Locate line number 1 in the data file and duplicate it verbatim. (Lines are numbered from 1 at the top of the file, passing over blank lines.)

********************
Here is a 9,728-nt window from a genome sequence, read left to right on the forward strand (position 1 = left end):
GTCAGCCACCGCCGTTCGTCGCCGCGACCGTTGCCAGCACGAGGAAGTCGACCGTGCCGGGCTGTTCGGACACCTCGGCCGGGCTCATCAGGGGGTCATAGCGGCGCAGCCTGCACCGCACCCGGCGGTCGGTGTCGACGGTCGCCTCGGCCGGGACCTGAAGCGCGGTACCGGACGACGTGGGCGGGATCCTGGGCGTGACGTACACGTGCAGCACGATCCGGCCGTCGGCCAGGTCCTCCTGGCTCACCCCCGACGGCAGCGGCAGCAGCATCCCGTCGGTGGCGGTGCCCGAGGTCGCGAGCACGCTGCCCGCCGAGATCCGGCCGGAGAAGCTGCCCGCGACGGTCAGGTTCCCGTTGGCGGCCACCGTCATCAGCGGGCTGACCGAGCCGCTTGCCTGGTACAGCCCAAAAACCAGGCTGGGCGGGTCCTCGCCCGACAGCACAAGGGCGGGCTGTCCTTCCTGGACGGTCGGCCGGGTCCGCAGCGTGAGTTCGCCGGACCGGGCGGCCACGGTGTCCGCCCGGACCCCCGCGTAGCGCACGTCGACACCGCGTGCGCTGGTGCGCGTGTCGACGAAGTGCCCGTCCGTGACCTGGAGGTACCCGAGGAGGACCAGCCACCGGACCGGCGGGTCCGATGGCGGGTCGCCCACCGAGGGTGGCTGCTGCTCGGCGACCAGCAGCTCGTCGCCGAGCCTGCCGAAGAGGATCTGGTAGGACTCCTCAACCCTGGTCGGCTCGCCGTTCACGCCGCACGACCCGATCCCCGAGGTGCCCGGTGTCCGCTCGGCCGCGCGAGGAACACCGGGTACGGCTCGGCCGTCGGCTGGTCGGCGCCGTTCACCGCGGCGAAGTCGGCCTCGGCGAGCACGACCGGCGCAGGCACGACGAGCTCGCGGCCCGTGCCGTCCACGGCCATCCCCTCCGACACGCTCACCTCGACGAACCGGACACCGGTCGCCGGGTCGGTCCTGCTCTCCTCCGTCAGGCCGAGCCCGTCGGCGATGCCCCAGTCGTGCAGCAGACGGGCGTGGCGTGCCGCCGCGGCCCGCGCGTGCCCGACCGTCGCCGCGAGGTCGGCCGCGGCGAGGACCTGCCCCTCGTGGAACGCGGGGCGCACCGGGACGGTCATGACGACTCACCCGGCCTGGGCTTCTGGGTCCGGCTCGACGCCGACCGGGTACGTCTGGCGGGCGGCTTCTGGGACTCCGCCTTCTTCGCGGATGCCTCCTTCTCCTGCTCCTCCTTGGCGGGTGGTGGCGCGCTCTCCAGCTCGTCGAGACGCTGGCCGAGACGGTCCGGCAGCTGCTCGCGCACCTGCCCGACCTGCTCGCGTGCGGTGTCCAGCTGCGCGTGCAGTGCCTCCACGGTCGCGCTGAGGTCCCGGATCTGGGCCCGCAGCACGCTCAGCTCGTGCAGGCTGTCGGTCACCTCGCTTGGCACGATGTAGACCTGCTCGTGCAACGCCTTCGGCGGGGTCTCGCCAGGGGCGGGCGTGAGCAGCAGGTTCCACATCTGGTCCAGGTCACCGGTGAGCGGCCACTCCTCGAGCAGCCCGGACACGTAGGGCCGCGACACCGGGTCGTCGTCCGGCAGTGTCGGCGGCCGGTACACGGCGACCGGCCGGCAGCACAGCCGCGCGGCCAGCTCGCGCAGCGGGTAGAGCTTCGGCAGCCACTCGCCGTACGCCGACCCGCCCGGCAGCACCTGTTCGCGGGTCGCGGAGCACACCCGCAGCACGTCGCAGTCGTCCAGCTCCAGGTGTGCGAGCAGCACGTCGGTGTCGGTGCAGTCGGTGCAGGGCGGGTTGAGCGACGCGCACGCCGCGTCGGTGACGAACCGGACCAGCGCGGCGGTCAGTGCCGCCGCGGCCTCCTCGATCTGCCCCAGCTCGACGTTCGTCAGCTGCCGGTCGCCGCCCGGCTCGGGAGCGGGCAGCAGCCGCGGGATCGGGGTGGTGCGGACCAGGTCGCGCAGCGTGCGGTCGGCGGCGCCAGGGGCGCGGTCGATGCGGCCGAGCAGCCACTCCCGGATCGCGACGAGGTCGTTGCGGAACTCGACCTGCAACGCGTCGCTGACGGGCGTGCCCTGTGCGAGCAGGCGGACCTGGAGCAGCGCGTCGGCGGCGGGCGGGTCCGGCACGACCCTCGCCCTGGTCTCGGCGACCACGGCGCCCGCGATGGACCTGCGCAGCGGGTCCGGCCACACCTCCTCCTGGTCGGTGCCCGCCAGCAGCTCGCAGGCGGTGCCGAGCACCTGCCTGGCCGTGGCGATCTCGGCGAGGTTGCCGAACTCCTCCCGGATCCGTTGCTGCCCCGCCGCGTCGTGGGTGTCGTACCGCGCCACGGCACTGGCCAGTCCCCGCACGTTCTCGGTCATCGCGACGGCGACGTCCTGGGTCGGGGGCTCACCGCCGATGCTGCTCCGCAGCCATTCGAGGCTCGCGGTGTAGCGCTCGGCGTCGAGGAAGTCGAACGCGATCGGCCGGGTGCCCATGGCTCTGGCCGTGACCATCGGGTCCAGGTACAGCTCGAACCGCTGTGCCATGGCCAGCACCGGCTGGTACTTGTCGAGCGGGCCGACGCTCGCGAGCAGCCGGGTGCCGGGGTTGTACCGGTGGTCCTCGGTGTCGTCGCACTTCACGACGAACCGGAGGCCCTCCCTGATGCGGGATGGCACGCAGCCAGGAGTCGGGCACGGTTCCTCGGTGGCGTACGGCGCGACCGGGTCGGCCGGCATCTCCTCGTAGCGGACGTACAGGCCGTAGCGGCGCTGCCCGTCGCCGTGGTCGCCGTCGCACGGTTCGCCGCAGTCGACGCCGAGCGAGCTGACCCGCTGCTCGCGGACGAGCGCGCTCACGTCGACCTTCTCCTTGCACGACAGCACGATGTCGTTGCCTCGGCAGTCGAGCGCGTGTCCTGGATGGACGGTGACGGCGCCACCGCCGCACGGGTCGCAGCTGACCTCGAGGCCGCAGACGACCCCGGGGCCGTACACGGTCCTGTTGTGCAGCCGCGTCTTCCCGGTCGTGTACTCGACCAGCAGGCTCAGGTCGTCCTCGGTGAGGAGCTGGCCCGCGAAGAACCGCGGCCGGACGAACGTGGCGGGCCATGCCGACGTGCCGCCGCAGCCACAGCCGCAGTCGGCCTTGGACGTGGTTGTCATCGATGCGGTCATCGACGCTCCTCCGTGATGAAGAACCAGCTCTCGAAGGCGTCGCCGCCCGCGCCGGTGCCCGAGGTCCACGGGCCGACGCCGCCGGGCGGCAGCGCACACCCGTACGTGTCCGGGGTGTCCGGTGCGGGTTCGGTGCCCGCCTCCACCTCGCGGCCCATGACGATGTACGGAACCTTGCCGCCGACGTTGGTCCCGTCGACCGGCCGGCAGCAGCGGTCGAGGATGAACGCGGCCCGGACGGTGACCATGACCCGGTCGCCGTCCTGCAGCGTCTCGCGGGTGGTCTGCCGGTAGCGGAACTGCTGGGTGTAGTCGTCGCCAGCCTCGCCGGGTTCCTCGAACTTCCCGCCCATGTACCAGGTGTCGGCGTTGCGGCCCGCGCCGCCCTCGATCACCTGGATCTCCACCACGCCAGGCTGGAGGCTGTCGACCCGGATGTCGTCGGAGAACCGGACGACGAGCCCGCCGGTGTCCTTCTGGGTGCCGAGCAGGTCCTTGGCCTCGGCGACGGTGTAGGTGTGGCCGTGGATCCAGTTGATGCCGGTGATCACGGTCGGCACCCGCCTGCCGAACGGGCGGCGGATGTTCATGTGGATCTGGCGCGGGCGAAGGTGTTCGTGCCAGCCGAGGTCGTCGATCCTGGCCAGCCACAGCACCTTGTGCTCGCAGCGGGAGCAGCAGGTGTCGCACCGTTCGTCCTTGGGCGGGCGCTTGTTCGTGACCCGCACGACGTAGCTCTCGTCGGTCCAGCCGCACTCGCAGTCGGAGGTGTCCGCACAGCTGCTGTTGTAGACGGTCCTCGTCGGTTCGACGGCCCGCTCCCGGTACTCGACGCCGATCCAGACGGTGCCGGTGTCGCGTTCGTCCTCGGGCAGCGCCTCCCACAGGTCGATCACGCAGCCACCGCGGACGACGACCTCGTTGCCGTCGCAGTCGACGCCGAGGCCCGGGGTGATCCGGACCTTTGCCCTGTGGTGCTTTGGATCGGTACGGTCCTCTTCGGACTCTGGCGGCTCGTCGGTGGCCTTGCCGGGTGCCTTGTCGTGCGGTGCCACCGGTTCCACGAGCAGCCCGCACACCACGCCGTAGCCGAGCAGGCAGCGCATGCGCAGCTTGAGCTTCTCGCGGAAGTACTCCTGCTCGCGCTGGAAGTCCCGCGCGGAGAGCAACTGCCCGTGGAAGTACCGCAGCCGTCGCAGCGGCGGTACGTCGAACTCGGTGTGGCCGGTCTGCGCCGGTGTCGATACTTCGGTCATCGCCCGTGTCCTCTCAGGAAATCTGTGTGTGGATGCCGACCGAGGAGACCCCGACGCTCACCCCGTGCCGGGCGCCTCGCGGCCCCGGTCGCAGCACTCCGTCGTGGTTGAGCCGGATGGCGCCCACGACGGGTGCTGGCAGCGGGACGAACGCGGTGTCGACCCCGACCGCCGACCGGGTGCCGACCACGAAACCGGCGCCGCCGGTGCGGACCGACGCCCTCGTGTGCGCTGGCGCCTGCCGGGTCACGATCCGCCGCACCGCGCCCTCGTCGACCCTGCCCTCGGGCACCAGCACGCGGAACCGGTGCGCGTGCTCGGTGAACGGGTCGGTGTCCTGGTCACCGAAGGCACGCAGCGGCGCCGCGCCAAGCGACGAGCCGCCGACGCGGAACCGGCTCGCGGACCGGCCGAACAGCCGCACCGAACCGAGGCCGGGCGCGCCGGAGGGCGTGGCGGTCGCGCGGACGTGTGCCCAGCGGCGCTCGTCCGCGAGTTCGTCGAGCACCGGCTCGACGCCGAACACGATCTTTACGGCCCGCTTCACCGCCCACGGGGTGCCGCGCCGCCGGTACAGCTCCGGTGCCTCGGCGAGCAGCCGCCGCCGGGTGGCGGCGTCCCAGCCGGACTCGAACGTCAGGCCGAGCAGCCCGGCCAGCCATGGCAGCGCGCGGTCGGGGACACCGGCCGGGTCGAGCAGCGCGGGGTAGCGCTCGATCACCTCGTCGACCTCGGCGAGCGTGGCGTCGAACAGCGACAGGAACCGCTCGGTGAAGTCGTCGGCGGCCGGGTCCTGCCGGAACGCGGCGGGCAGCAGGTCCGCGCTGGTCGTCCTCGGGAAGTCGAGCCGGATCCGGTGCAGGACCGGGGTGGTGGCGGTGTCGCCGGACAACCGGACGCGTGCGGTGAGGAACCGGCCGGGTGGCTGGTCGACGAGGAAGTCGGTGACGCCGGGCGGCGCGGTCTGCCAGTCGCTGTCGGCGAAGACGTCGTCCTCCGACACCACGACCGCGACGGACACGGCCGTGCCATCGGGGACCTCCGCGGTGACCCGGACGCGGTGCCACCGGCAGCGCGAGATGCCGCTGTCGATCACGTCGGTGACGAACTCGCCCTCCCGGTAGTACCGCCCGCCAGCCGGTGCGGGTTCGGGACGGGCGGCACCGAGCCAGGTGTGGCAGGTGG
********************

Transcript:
Here is a 9,728-nt window from a genome sequence, read left to right on the forward strand (position 1 = left end):